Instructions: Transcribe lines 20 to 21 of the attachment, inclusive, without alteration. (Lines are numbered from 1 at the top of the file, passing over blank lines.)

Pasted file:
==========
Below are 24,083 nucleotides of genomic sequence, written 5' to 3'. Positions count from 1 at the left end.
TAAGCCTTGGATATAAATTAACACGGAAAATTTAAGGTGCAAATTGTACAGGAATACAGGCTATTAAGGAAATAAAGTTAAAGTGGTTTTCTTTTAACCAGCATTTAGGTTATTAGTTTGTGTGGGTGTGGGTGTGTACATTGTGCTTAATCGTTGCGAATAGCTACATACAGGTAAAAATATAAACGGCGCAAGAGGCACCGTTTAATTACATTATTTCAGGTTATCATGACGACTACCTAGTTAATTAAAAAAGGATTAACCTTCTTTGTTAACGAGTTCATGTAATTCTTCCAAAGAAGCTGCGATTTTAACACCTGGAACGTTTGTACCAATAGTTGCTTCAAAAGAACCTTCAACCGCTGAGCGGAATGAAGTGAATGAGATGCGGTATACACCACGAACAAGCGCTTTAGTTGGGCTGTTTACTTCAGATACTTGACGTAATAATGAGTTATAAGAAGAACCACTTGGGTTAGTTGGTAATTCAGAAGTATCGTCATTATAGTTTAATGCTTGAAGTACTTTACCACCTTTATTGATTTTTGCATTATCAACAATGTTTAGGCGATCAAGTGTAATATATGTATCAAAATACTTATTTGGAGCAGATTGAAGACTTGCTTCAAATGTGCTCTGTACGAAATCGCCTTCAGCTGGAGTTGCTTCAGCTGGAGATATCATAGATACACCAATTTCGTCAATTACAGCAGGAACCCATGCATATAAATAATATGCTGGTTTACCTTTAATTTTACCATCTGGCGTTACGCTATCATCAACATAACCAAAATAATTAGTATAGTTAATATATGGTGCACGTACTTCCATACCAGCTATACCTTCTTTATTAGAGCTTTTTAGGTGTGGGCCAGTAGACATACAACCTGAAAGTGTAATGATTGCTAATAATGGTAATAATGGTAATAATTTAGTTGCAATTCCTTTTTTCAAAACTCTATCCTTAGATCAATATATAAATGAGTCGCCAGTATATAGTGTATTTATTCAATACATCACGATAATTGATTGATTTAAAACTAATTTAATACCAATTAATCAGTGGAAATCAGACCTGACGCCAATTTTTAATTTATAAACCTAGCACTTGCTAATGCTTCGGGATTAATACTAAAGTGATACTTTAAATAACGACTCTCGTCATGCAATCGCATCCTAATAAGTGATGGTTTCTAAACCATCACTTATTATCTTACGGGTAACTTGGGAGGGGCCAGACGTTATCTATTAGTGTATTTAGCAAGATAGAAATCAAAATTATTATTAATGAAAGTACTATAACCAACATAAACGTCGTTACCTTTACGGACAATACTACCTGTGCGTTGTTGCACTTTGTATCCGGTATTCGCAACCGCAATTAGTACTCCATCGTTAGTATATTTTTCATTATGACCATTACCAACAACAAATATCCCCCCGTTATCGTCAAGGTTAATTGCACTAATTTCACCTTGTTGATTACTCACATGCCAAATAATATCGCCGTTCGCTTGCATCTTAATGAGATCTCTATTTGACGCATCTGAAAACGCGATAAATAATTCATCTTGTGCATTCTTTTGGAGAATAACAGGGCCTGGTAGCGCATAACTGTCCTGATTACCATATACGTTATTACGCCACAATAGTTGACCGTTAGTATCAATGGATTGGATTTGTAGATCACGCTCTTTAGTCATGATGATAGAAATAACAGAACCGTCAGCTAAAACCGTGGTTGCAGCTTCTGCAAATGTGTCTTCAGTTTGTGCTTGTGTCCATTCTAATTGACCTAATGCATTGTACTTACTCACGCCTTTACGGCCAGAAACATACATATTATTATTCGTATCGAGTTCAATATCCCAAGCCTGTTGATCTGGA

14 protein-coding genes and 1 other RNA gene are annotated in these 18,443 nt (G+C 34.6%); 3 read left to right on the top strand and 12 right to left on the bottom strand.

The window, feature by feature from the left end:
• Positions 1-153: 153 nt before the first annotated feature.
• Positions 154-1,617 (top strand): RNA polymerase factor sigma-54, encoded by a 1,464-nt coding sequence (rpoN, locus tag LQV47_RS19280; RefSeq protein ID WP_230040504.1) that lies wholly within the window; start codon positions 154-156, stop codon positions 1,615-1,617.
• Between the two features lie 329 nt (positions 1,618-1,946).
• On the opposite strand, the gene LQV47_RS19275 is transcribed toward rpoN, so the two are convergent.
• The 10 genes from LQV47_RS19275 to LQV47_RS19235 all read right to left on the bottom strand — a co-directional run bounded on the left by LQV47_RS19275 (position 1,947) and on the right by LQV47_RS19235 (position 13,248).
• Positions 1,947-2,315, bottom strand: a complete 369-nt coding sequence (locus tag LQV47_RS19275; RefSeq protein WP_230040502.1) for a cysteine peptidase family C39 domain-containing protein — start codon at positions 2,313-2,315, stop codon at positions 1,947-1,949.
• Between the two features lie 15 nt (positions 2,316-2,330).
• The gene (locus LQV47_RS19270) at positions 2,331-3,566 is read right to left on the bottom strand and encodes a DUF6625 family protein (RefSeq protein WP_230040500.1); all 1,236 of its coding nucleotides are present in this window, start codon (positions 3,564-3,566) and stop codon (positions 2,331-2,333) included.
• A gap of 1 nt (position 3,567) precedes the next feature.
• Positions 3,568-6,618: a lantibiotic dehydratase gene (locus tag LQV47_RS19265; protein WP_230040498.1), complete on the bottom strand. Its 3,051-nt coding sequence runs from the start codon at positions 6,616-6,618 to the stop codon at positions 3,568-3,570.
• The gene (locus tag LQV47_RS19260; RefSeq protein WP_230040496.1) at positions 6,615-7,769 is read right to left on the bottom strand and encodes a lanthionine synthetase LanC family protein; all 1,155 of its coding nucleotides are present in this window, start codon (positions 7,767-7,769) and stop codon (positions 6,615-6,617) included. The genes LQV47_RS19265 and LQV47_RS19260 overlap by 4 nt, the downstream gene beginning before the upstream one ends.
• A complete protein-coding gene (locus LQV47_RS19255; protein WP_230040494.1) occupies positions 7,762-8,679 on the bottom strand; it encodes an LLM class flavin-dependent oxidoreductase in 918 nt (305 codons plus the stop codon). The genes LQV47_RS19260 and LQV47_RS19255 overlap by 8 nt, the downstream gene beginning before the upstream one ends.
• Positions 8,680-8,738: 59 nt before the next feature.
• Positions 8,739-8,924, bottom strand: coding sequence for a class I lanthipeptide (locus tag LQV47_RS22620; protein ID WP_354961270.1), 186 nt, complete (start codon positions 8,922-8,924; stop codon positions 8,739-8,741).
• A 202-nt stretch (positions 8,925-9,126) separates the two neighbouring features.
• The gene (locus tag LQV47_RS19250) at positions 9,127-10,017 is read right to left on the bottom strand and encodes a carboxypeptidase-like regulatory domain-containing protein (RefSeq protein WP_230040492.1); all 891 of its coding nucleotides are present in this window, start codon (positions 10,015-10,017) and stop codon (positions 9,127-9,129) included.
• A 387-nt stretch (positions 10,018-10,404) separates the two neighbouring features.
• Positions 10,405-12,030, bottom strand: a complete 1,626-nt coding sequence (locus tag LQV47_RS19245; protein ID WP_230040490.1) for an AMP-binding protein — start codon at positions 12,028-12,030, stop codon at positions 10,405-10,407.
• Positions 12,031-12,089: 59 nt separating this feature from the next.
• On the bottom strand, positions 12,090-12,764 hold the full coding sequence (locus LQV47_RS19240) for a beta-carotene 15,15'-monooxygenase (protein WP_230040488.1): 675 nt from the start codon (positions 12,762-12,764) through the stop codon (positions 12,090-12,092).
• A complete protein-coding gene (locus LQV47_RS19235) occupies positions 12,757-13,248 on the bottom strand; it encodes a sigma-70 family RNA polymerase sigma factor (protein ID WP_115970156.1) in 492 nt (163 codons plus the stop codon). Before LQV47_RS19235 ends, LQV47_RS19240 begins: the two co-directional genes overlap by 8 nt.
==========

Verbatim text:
• The gene (locus tag LQV47_RS19250) at positions 9,127-10,017 is read right to left on the bottom strand and encodes a carboxypeptidase-like regulatory domain-containing protein (RefSeq protein WP_230040492.1); all 891 of its coding nucleotides are present in this window, start codon (positions 10,015-10,017) and stop codon (positions 9,127-9,129) included.
• A 387-nt stretch (positions 10,018-10,404) separates the two neighbouring features.